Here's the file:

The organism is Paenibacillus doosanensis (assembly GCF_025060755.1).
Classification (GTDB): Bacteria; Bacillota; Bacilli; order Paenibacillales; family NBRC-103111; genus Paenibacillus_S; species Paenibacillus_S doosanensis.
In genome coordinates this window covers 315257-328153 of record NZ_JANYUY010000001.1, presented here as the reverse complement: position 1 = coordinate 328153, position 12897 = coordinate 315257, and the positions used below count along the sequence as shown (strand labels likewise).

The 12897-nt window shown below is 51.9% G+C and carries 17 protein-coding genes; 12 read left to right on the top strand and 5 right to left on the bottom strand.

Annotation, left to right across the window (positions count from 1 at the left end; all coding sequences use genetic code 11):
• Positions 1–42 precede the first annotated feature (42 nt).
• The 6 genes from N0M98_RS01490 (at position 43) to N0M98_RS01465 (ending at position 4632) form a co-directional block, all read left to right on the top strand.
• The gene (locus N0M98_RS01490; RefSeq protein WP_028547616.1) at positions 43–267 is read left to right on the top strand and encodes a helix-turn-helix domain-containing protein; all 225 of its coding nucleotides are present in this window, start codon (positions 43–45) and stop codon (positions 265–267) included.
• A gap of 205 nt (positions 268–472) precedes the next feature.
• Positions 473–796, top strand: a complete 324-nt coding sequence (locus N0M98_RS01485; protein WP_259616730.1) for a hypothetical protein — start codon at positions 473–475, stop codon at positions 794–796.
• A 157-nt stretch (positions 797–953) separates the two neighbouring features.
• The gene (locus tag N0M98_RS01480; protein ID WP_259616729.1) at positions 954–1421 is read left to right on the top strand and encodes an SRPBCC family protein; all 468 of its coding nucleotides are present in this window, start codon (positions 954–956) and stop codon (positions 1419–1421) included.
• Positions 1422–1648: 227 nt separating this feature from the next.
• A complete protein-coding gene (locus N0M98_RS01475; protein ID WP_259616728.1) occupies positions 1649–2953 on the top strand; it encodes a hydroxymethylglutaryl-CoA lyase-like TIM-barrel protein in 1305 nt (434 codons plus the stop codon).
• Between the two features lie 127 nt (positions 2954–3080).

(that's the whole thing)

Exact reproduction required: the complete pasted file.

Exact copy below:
The organism is Paenibacillus doosanensis (assembly GCF_025060755.1).
Classification (GTDB): Bacteria; Bacillota; Bacilli; order Paenibacillales; family NBRC-103111; genus Paenibacillus_S; species Paenibacillus_S doosanensis.
In genome coordinates this window covers 315257-328153 of record NZ_JANYUY010000001.1, presented here as the reverse complement: position 1 = coordinate 328153, position 12897 = coordinate 315257, and the positions used below count along the sequence as shown (strand labels likewise).

The 12897-nt window shown below is 51.9% G+C and carries 17 protein-coding genes; 12 read left to right on the top strand and 5 right to left on the bottom strand.

Annotation, left to right across the window (positions count from 1 at the left end; all coding sequences use genetic code 11):
• Positions 1–42 precede the first annotated feature (42 nt).
• The 6 genes from N0M98_RS01490 (at position 43) to N0M98_RS01465 (ending at position 4632) form a co-directional block, all read left to right on the top strand.
• The gene (locus N0M98_RS01490; RefSeq protein WP_028547616.1) at positions 43–267 is read left to right on the top strand and encodes a helix-turn-helix domain-containing protein; all 225 of its coding nucleotides are present in this window, start codon (positions 43–45) and stop codon (positions 265–267) included.
• A gap of 205 nt (positions 268–472) precedes the next feature.
• Positions 473–796, top strand: a complete 324-nt coding sequence (locus N0M98_RS01485; protein WP_259616730.1) for a hypothetical protein — start codon at positions 473–475, stop codon at positions 794–796.
• A 157-nt stretch (positions 797–953) separates the two neighbouring features.
• The gene (locus tag N0M98_RS01480; protein ID WP_259616729.1) at positions 954–1421 is read left to right on the top strand and encodes an SRPBCC family protein; all 468 of its coding nucleotides are present in this window, start codon (positions 954–956) and stop codon (positions 1419–1421) included.
• Positions 1422–1648: 227 nt separating this feature from the next.
• A complete protein-coding gene (locus N0M98_RS01475; protein ID WP_259616728.1) occupies positions 1649–2953 on the top strand; it encodes a hydroxymethylglutaryl-CoA lyase-like TIM-barrel protein in 1305 nt (434 codons plus the stop codon).
• Between the two features lie 127 nt (positions 2954–3080).